Updated March 12, 2019
Chapter 13 is a type of bankruptcy in which individuals can repay some or all of their debts through a restructuring plan. Not everyone can file for Chapter 13 bankruptcy. It has some filing requirements, and these are different from the Chapter 7 requirements.
(To learn more about Chapter 13 bankruptcy, see the Chapter 13 Bankruptcy topic.)
In order to file for Chapter 13 bankruptcy, you must meet the below qualifications.
A business cannot file Chapter 13 bankruptcy; only a person or a married couple can do so. If you are a business owner, you can file Chapter 13 for your own personal debts but not the debts of the business. If you personally guaranteed any of your business debts, you can include those debts in Chapter 13, but any amounts not paid through the bankruptcy will still be the business' obligation - the discharge will only apply to you personally.
Example. Small Business is a corporate entity. The CEO wants to put the business in bankruptcy. Small Business cannot file Chapter 13.
Example. The CEO of Big Business, John, wants to file Chapter 13 because he and his wife have too much credit card debt but make too much money to file Chapter 7. John also owes personally on a loan obtained for Small Business. John and his wife can file Chapter 13 and include the business loan; at the end of the case, John will not be responsible for the loan, although Small Business still will be.
If you are a stockbroker or a commodity broker, you cannot file Chapter 13, even if you want to file for your own personal debts only. If you are not a stockbroker or a commodity broker but your spouse is, your spouse cannot file a joint Chapter 13 with you -- you will have to file alone.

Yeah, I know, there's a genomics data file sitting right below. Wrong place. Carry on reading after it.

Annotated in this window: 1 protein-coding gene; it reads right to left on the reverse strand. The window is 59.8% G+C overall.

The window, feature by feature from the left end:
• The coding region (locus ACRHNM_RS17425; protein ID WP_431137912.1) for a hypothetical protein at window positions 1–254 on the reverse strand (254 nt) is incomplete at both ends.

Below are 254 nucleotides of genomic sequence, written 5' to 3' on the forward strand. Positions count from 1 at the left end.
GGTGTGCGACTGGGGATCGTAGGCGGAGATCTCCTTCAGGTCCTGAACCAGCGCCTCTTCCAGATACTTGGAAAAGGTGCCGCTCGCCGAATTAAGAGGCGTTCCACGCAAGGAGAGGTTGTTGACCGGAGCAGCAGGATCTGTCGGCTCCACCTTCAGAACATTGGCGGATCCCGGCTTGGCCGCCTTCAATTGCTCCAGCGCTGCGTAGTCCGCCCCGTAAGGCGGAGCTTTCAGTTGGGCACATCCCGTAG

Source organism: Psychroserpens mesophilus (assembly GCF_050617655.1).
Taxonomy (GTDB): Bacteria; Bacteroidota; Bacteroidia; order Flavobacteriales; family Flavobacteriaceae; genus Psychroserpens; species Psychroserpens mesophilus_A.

Example. Tim wants to file Chapter 13; he and his wife owe a lot of debts. Tim's wife is a stockbroker; she cannot file a joint case with Tim.
Chapter 13 bankruptcy cases are for wage earners or anyone with a reliable, steady income to fund the Chapter 13 plan. Steady income is necessary to make regular payments for a period of years to the Chapter 13 trustee. A court is unlikely to approve a Chapter 13 plan for a person who cannot prove steady income because the plan would be unfeasible.
Example. Mary is a widow living on Social Security. She wants to file Chapter 13 to save her house. Although she doesn't have a lot of income, her income is steady, and she qualifies to file Chapter 13 and propose a plan.
As of April 2019, to file Chapter 13, you cannot have unsecured debts that exceed $419,275. Unsecured debts include student loans, credit card debt, personal loans, income taxes, and medical bills. Your secured debts, which include vehicle loans and mortgage loans, cannot exceed $1,257,850. If you are married and filing jointly, your debt and your spouse's debt combined cannot exceed these limits -- the limit is not doubled in joint cases.
These debt limits are adjusted every three years. The next adjustment will be April 1, 2022.
Example. Tim and his wife have $400,000 in credit card debt between them. They cannot file a joint Chapter 13 because their combined debt exceeds the limit set forth by bankruptcy law.
If you have filed bankruptcy before and received a discharge in that past bankruptcy, you can still file Chapter 13. However, if you filed for Chapter 7 bankruptcy the past four years, or filed for Chapter 13 within the last two years, you will not be eligible for a discharge in the current Chapter 13 case. Any amounts not paid through the plan will be your responsibility after the case is closed.
Example. In 2011, Eve filed Chapter 7. She received a discharge. In 2013, Eve is in financial trouble again and needs a bankruptcy to stop debt collections. She can file Chapter 13, but she will not receive a discharge. When her case is complete, she will still owe whatever was not paid through the case.